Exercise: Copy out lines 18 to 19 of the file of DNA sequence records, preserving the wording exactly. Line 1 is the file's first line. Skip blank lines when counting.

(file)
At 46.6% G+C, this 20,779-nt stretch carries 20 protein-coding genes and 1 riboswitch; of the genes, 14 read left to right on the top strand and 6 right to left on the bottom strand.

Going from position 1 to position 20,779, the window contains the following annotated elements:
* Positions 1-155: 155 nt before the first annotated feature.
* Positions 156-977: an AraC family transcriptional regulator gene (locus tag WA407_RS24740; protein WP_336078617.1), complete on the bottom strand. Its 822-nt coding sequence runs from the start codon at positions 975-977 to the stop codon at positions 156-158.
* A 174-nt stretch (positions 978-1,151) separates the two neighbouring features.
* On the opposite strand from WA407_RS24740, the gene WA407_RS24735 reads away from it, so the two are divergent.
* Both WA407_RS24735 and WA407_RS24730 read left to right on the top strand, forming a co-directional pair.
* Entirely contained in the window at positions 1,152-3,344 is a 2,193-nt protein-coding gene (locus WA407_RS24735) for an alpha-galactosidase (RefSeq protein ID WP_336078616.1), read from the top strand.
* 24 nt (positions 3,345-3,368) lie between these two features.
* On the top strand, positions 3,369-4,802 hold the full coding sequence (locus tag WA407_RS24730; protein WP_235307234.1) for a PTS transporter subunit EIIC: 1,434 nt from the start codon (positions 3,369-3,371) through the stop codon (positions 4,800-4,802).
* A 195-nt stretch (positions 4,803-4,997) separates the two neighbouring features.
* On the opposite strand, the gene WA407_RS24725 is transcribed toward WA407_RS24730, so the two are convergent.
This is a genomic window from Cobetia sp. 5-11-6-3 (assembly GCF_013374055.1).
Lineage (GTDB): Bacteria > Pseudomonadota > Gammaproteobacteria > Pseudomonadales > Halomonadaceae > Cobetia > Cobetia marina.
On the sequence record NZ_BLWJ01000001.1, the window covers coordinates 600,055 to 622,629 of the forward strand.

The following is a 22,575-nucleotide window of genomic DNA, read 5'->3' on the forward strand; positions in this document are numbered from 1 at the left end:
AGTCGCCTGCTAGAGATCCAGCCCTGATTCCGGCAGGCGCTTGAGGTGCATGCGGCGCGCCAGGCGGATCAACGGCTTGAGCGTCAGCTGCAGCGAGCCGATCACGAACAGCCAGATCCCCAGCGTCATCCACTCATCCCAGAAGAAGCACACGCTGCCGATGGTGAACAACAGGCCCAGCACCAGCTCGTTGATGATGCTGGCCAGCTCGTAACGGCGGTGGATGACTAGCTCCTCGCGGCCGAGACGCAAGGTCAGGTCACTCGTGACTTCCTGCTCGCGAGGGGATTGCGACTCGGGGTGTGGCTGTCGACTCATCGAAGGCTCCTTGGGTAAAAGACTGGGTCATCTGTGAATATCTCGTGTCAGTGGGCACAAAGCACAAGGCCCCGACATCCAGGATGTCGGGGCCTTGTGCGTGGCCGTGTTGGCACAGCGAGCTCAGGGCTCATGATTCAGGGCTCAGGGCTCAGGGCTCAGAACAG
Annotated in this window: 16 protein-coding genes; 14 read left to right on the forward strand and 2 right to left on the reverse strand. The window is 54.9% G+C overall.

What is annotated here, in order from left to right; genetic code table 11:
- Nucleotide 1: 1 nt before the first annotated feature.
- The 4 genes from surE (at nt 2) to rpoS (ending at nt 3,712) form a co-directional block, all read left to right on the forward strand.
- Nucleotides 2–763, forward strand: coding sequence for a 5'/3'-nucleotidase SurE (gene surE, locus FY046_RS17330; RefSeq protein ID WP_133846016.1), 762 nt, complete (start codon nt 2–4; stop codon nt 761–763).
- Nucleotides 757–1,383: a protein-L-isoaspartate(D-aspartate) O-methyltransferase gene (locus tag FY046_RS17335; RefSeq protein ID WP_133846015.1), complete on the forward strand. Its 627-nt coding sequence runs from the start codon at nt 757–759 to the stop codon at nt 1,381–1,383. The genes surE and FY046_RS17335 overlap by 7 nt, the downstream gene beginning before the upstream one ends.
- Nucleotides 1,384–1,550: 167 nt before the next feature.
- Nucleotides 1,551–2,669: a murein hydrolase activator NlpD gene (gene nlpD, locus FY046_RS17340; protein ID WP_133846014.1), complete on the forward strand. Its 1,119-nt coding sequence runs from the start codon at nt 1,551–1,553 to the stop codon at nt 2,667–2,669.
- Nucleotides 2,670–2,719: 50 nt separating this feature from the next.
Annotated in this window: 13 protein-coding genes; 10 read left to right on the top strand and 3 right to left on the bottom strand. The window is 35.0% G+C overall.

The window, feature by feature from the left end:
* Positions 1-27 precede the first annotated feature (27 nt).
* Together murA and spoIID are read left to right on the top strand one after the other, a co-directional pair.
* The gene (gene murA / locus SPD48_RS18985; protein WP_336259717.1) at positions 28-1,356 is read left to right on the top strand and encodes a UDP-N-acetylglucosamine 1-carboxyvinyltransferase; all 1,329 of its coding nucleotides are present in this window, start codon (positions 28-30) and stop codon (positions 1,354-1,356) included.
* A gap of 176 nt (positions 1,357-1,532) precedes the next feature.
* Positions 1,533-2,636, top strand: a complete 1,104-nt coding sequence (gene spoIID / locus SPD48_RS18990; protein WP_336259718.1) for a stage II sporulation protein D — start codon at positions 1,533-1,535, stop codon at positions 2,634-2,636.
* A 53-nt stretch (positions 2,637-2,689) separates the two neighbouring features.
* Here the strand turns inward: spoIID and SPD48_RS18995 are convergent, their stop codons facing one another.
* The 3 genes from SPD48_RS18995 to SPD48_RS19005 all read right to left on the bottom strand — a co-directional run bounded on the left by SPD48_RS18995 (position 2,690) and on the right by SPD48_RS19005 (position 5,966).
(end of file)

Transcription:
Annotated in this window: 16 protein-coding genes; 14 read left to right on the forward strand and 2 right to left on the reverse strand. The window is 54.9% G+C overall.

What is annotated here, in order from left to right; genetic code table 11: